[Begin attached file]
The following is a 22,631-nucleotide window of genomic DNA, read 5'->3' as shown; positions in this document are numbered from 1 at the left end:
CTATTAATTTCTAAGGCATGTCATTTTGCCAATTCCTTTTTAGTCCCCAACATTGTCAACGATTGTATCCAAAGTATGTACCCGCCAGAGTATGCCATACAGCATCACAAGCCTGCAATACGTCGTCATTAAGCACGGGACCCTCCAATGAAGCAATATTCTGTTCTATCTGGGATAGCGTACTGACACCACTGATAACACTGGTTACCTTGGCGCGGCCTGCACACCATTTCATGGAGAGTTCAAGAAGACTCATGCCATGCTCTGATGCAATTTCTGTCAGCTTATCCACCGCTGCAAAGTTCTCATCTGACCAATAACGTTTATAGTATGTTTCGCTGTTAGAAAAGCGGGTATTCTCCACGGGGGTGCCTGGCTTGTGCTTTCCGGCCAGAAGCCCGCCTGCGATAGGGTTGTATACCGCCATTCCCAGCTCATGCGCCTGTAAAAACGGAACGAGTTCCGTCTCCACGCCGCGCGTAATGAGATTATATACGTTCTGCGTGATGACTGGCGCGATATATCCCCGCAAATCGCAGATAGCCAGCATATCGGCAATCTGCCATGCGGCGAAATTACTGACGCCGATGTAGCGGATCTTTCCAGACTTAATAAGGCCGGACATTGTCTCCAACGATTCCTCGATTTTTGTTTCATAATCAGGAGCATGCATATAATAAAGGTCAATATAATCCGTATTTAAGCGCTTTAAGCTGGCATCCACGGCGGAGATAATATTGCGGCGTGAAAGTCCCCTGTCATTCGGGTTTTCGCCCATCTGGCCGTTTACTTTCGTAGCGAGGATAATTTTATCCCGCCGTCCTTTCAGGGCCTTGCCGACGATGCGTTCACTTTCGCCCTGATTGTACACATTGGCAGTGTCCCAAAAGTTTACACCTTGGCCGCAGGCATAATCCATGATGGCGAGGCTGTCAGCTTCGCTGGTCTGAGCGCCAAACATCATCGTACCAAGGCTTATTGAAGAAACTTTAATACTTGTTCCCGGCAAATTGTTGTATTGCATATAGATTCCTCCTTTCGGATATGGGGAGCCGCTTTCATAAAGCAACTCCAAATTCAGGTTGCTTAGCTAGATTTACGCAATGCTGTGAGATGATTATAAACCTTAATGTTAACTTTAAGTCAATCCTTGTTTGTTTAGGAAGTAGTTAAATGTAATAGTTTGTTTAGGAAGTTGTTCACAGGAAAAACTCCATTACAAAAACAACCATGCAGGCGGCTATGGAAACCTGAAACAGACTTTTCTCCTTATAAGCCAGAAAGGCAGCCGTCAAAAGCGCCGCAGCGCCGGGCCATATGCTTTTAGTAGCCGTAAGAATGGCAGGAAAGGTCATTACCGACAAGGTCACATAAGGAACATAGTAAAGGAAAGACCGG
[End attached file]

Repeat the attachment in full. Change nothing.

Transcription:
The following is a 22,631-nucleotide window of genomic DNA, read 5'->3' as shown; positions in this document are numbered from 1 at the left end:
CTATTAATTTCTAAGGCATGTCATTTTGCCAATTCCTTTTTAGTCCCCAACATTGTCAACGATTGTATCCAAAGTATGTACCCGCCAGAGTATGCCATACAGCATCACAAGCCTGCAATACGTCGTCATTAAGCACGGGACCCTCCAATGAAGCAATATTCTGTTCTATCTGGGATAGCGTACTGACACCACTGATAACACTGGTTACCTTGGCGCGGCCTGCACACCATTTCATGGAGAGTTCAAGAAGACTCATGCCATGCTCTGATGCAATTTCTGTCAGCTTATCCACCGCTGCAAAGTTCTCATCTGACCAATAACGTTTATAGTATGTTTCGCTGTTAGAAAAGCGGGTATTCTCCACGGGGGTGCCTGGCTTGTGCTTTCCGGCCAGAAGCCCGCCTGCGATAGGGTTGTATACCGCCATTCCCAGCTCATGCGCCTGTAAAAACGGAACGAGTTCCGTCTCCACGCCGCGCGTAATGAGATTATATACGTTCTGCGTGATGACTGGCGCGATATATCCCCGCAAATCGCAGATAGCCAGCATATCGGCAATCTGCCATGCGGCGAAATTACTGACGCCGATGTAGCGGATCTTTCCAGACTTAATAAGGCCGGACATTGTCTCCAACGATTCCTCGATTTTTGTTTCATAATCAGGAGCATGCATATAATAAAGGTCAATATAATCCGTATTTAAGCGCTTTAAGCTGGCATCCACGGCGGAGATAATATTGCGGCGTGAAAGTCCCCTGTCATTCGGGTTTTCGCCCATCTGGCCGTTTACTTTCGTAGCGAGGATAATTTTATCCCGCCGTCCTTTCAGGGCCTTGCCGACGATGCGTTCACTTTCGCCCTGATTGTACACATTGGCAGTGTCCCAAAAGTTTACACCTTGGCCGCAGGCATAATCCATGATGGCGAGGCTGTCAGCTTCGCTGGTCTGAGCGCCAAACATCATCGTACCAAGGCTTATTGAAGAAACTTTAATACTTGTTCCCGGCAAATTGTTGTATTGCATATAGATTCCTCCTTTCGGATATGGGGAGCCGCTTTCATAAAGCAACTCCAAATTCAGGTTGCTTAGCTAGATTTACGCAATGCTGTGAGATGATTATAAACCTTAATGTTAACTTTAAGTCAATCCTTGTTTGTTTAGGAAGTAGTTAAATGTAATAGTTTGTTTAGGAAGTTGTTCACAGGAAAAACTCCATTACAAAAACAACCATGCAGGCGGCTATGGAAACCTGAAACAGACTTTTCTCCTTATAAGCCAGAAAGGCAGCCGTCAAAAGCGCCGCAGCGCCGGGCCATATGCTTTTAGTAGCCGTAAGAATGGCAGGAAAGGTCATTACCGACAAGGTCACATAAGGAACATAGTAAAGGAAAGACCGG